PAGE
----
Did you know that diabetes can impact your overall oral health? According to the CDC, diabetes is a chronic health condition that affects how your body turns food into sugar. If you suffer from diabetes, your body either does not make enough insulin or cannot use the insulin it makes as well as it should. If left untreated, it can cause serious health problems, such as vision loss, heart disease or kidney disease.
So what does this disease have to do with your smile? Keep reading to find out.
The Impact of Untreated Diabetes
If diabetes is left untreated, there are a number of ways it can impact your mouth. For starters, untreated diabetes can result in a decrease of saliva and dry mouth. Saliva is what helps wash away food particles from your teeth, preventing bacteria buildup. And because saliva helps protect your teeth in such an important way, you are now at an increased risk to develop cavities. Your risk of developing gum disease also increases. Your gums may feel inflamed and bleed often, and you are now more susceptible to developing infection in your mouth. There are other concerns to keep an eye out for as well, such as an inability to taste food or beverage.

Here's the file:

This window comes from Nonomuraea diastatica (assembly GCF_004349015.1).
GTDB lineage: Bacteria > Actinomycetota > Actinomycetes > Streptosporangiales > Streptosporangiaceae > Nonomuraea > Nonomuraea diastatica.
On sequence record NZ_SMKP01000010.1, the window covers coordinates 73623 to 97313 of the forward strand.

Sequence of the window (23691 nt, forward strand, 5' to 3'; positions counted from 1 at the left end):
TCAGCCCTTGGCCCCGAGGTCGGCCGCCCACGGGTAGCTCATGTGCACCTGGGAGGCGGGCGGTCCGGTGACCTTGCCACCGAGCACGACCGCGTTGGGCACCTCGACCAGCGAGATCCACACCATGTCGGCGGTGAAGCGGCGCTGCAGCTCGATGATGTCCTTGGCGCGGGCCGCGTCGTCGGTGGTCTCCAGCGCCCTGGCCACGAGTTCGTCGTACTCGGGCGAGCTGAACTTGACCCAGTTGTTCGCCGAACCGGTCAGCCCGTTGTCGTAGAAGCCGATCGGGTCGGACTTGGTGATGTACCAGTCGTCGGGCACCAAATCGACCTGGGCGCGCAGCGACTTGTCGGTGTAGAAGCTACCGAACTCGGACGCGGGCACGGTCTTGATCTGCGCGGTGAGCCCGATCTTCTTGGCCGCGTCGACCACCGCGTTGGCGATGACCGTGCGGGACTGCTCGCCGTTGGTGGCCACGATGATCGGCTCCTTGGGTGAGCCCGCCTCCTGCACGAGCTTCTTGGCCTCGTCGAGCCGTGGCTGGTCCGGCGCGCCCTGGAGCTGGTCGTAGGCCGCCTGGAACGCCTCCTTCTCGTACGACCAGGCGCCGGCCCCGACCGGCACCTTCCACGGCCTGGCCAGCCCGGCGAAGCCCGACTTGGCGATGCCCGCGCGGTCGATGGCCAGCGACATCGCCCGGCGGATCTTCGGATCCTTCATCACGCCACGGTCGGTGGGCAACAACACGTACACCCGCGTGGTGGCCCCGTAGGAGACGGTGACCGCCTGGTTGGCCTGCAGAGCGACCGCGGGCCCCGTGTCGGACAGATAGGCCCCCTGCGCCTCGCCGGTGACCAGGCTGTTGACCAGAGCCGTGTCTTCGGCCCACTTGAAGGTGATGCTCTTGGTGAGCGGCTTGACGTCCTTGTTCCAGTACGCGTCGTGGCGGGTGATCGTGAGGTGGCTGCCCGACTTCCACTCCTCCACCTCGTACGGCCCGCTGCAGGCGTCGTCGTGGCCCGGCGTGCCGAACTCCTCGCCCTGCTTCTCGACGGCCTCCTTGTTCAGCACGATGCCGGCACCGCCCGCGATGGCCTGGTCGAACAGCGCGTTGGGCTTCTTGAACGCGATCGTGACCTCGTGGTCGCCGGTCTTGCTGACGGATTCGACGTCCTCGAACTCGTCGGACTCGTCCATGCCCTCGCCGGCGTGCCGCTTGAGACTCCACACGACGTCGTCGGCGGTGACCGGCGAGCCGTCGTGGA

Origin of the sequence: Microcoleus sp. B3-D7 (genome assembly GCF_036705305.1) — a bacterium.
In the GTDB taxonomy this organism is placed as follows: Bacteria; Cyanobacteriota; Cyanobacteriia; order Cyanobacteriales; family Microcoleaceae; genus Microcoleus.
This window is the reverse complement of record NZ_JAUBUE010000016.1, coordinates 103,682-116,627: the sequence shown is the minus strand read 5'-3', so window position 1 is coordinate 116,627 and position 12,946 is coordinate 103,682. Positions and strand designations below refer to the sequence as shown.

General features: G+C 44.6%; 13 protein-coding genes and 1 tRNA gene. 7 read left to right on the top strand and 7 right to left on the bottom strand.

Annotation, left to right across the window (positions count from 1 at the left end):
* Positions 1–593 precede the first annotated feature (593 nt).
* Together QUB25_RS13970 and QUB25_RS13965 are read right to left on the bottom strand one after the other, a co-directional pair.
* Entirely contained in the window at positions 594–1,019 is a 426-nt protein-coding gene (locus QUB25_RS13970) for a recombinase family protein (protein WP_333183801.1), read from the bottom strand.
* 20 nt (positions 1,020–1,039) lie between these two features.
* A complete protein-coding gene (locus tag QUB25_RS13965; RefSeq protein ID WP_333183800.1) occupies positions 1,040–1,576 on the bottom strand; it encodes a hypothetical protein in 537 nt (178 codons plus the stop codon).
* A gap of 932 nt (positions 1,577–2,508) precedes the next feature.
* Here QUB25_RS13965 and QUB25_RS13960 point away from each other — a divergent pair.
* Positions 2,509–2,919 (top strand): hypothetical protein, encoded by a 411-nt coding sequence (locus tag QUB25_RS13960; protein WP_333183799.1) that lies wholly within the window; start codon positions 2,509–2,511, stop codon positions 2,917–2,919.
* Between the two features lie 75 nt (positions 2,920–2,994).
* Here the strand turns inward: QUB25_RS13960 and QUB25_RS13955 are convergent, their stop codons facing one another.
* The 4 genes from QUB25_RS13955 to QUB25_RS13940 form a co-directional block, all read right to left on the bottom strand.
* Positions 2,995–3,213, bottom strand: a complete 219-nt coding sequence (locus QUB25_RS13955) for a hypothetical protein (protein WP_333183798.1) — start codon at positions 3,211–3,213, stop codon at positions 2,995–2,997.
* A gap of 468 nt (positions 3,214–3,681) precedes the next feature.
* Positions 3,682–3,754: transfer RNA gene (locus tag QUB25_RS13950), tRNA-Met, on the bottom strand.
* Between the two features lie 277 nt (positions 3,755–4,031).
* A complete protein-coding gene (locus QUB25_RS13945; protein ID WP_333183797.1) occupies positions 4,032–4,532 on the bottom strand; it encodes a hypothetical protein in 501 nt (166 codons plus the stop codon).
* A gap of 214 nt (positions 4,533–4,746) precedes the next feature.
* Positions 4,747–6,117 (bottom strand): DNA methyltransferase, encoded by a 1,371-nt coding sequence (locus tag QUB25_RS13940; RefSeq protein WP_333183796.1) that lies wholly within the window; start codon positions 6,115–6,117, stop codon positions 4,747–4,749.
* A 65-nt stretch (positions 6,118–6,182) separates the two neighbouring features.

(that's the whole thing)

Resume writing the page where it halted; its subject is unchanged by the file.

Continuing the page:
Why Does Diabetes Make You More Prone to Gum Disease?
We know what you’re all wondering – what is the connection between diabetes and gum disease? How does one impact the other?
In order to understand the connection, it’s important to know that everyone has bacteria living in and on their teeth. When this bacteria makes home in your gums, it results in periodontal disease, an inflammatory condition that can destroy your gums and the tissues holding your teeth.
As with all serious infections, gum infections and periodontal disease can cause blood sugar to rise. When this happens, the diabetes becomes harder to control and you are more susceptible to bacteria and less able to fight off the bacteria. So, if your diabetes is unmanaged, you’re less likely to fight off bacteria, resulting in gum disease. If you suffer from gum disease, it can wreak havoc on your blood sugar, making it harder to treat the infection. See where we’re going with this?
How to Prevent
Luckily, there are easy ways to prevent all of this from happening! Regular visits with both your endocrinologist and dentist will ensure that everything is working together properly, and not against each other. Worried about how diabetes affects your risk for gum disease? Contact us today for your first exam and cleaning!